Marketing’s Role: Preparing the Prospect

I think so many sales are not closed because marketing didn’t properly prepare the prospect.

It’s a cycle. An upward spiral. (hopefully upward!) The process has a beginning, a middle and an end.
(Photo courtesy Vovchychko on Flickr.)

Get a lead -> warm up the lead -> call to action -> move to the next phase -> ask some questions -> suggest some solutions -> ask if it’s okay to move to the next phase (call to action again) ->ask more questions.

Step up. Next step. Sometimes it’s fast, sometimes it is excruciatingly slow.

When marketing and sales work well together, the sales pace matches the pace of the customer.

If you try to go too far, too fast, you’ll get slapped down. Rejected.

If you switch to sales before the marketing is done, you’ve made a mistake. “How many do you want?” is more of a closing question than an opening question.

If they weren’t interested in your product/service from the beginning, they’ll be annoyed you’re even talking with them. (Reminds me of telemarketers - ugh!)

Marketing’s purpose is to get them interested. Asking questions. Engaging in a dialogue. Talk. Smile. Its that back and forth conversation.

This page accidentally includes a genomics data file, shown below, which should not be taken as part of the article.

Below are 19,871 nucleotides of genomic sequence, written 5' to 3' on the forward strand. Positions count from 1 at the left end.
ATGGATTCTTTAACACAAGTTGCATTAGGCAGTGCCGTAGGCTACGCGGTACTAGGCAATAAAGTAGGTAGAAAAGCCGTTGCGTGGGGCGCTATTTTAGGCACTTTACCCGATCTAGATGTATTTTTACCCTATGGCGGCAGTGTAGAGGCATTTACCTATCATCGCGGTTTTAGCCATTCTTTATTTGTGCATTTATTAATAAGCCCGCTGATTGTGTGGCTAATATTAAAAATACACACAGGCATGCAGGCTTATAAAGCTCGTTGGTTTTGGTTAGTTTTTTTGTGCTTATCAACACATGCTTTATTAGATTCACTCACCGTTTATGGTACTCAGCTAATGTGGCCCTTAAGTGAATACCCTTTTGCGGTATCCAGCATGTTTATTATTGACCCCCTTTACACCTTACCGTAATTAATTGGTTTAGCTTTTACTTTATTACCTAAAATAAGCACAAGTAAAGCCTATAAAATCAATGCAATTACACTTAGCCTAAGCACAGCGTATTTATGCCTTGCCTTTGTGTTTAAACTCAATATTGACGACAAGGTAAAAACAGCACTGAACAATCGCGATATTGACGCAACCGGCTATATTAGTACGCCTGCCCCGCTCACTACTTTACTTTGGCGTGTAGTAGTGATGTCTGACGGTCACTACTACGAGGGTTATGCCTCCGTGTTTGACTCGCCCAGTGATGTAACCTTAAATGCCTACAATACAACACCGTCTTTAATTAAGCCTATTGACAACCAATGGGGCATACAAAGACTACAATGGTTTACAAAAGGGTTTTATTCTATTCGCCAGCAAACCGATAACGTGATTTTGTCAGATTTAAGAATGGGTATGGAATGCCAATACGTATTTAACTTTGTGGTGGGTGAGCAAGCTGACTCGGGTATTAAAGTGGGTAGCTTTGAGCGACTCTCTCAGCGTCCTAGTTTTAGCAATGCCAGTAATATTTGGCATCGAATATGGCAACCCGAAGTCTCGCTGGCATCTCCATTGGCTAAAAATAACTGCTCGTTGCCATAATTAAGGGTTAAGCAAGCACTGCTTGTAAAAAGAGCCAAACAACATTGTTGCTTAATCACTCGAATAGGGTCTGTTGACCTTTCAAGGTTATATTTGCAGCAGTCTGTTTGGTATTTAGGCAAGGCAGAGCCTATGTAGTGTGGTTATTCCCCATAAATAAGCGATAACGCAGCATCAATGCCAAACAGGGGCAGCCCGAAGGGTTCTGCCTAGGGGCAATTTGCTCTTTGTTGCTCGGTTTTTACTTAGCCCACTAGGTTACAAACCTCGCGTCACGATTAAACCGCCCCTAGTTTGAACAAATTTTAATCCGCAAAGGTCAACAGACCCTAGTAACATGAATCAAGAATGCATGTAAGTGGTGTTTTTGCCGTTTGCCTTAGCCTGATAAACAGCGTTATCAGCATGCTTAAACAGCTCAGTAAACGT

When they are ready to do the deal, then sales comes into it. Moving into the sale before the marketing is finished knocks the process down a few steps (or fall down the entire staircase!)

There are indications from a prospect when they are ready to buy. A shift in their seat. “When can you get started?”

And there are indications when they just want more information. The call to action determines if they are ready to move to the next level. That’s why when you’re putting together your marketing, its so important to have a call to action. To get them to consider the next step.

Two questions for you:

  • Do you always ask the prospect’s permission to move to the next stage?
  • In your sales and marketing program, when do you turn the process over from marketing to sales?